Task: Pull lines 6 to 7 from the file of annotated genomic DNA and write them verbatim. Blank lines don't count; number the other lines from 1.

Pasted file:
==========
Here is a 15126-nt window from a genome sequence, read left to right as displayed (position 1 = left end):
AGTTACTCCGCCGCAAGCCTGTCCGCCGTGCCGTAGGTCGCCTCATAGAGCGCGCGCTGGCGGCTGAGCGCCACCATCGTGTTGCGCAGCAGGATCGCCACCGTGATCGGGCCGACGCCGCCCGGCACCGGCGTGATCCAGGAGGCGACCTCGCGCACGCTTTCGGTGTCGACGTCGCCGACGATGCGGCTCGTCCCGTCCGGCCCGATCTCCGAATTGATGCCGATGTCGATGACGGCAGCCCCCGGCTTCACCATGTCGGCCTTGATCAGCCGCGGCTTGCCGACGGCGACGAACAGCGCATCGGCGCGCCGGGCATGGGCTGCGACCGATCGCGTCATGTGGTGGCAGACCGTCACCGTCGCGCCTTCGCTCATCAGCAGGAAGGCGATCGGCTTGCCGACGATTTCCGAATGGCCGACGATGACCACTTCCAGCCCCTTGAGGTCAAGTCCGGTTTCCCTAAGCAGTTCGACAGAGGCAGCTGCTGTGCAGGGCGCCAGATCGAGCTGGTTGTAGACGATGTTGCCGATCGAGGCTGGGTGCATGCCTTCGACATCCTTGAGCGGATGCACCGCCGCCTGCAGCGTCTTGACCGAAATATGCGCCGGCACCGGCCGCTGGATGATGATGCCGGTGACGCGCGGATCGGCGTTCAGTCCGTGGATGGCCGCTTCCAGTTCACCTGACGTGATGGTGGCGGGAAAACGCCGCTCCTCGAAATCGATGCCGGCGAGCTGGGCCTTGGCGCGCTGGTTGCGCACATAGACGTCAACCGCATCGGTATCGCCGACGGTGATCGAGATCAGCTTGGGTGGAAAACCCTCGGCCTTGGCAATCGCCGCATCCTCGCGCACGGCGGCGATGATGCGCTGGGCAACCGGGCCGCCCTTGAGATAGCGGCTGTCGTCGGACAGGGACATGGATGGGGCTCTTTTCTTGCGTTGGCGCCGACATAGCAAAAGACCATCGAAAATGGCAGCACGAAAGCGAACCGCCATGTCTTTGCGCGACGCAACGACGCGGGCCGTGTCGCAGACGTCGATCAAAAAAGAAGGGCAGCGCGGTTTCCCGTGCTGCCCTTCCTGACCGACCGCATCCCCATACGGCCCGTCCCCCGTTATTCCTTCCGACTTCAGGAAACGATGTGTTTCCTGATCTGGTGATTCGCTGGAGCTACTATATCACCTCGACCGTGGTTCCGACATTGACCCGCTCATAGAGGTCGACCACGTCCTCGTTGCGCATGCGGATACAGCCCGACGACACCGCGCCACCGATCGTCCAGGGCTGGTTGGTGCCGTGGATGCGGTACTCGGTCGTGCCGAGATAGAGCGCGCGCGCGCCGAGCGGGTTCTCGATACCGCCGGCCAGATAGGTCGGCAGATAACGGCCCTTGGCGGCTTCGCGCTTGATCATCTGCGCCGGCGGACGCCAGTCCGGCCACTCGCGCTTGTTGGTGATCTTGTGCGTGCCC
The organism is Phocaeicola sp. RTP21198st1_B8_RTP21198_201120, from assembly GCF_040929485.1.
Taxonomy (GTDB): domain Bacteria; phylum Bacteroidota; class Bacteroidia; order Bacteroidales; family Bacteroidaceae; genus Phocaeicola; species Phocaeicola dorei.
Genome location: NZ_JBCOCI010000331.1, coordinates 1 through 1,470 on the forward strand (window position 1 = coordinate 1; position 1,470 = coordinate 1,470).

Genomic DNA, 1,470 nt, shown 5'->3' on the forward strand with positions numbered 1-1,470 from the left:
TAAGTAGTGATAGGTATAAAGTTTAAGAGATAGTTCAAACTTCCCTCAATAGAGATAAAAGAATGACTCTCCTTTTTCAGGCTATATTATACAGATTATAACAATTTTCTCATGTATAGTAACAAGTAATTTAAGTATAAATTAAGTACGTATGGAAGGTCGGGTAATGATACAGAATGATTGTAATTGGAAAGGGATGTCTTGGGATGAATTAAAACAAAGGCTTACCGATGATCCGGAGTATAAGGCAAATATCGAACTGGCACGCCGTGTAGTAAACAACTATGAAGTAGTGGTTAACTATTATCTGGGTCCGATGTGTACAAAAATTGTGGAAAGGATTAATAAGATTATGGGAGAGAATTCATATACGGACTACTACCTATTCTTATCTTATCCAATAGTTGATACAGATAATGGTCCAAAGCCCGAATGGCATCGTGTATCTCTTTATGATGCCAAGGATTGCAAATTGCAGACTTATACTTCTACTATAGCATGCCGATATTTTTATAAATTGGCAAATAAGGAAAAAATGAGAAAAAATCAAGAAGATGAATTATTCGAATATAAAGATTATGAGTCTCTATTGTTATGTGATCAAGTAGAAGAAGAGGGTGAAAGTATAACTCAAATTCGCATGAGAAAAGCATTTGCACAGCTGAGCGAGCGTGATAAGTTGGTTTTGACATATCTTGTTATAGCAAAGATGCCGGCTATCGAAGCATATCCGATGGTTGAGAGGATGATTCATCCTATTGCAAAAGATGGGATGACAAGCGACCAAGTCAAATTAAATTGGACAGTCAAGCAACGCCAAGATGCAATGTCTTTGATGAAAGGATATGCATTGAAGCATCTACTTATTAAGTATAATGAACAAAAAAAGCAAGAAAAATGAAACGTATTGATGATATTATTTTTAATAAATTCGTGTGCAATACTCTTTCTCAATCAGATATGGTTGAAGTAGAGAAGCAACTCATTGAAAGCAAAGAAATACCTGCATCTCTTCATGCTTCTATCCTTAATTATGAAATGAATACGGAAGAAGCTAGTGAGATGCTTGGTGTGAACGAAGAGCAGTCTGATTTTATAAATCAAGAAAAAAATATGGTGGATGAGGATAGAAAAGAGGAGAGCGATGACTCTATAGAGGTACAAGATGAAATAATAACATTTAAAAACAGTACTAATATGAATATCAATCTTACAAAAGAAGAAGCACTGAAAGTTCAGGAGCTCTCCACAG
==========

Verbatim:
Genomic DNA, 1,470 nt, shown 5'->3' on the forward strand with positions numbered 1-1,470 from the left:
TAAGTAGTGATAGGTATAAAGTTTAAGAGATAGTTCAAACTTCCCTCAATAGAGATAAAAGAATGACTCTCCTTTTTCAGGCTATATTATACAGATTATAACAATTTTCTCATGTATAGTAACAAGTAATTTAAGTATAAATTAAGTACGTATGGAAGGTCGGGTAATGATACAGAATGATTGTAATTGGAAAGGGATGTCTTGGGATGAATTAAAACAAAGGCTTACCGATGATCCGGAGTATAAGGCAAATATCGAACTGGCACGCCGTGTAGTAAACAACTATGAAGTAGTGGTTAACTATTATCTGGGTCCGATGTGTACAAAAATTGTGGAAAGGATTAATAAGATTATGGGAGAGAATTCATATACGGACTACTACCTATTCTTATCTTATCCAATAGTTGATACAGATAATGGTCCAAAGCCCGAATGGCATCGTGTATCTCTTTATGATGCCAAGGATTGCAAATTGCAGACTTATACTTCTACTATAGCATGCCGATATTTTTATAAATTGGCAAATAAGGAAAAAATGAGAAAAAATCAAGAAGATGAATTATTCGAATATAAAGATTATGAGTCTCTATTGTTATGTGATCAAGTAGAAGAAGAGGGTGAAAGTATAACTCAAATTCGCATGAGAAAAGCATTTGCACAGCTGAGCGAGCGTGATAAGTTGGTTTTGACATATCTTGTTATAGCAAAGATGCCGGCTATCGAAGCATATCCGATGGTTGAGAGGATGATTCATCCTATTGCAAAAGATGGGATGACAAGCGACCAAGTCAAATTAAATTGGACAGTCAAGCAACGCCAAGATGCAATGTCTTTGATGAAAGGATATGCATTGAAGCATCTACTTATTAAGTATAATGAACAAAAAAAGCAAGAAAAATGAAACGTATTGATGATATTATTTTTAATAAATTCGTGTGCAATACTCTTTCTCAATCAGATATGGTTGAAGTAGAGAAGCAACTCATTGAAAGCAAAGAAATACCTGCATCTCTTCATGCTTCTATCCTTAATTATGAAATGAATACGGAAGAAGCTAGTGAGATGCTTGGTGTGAACGAAGAGCAGTCTGATTTTATAAATCAAGAAAAAAATATGGTGGATGAGGATAGAAAAGAGGAGAGCGATGACTCTATAGAGGTACAAGATGAAATAATAACATTTAAAAACAGTACTAATATGAATATCAATCTTACAAAAGAAGAAGCACTGAAAGTTCAGGAGCTCTCCACAG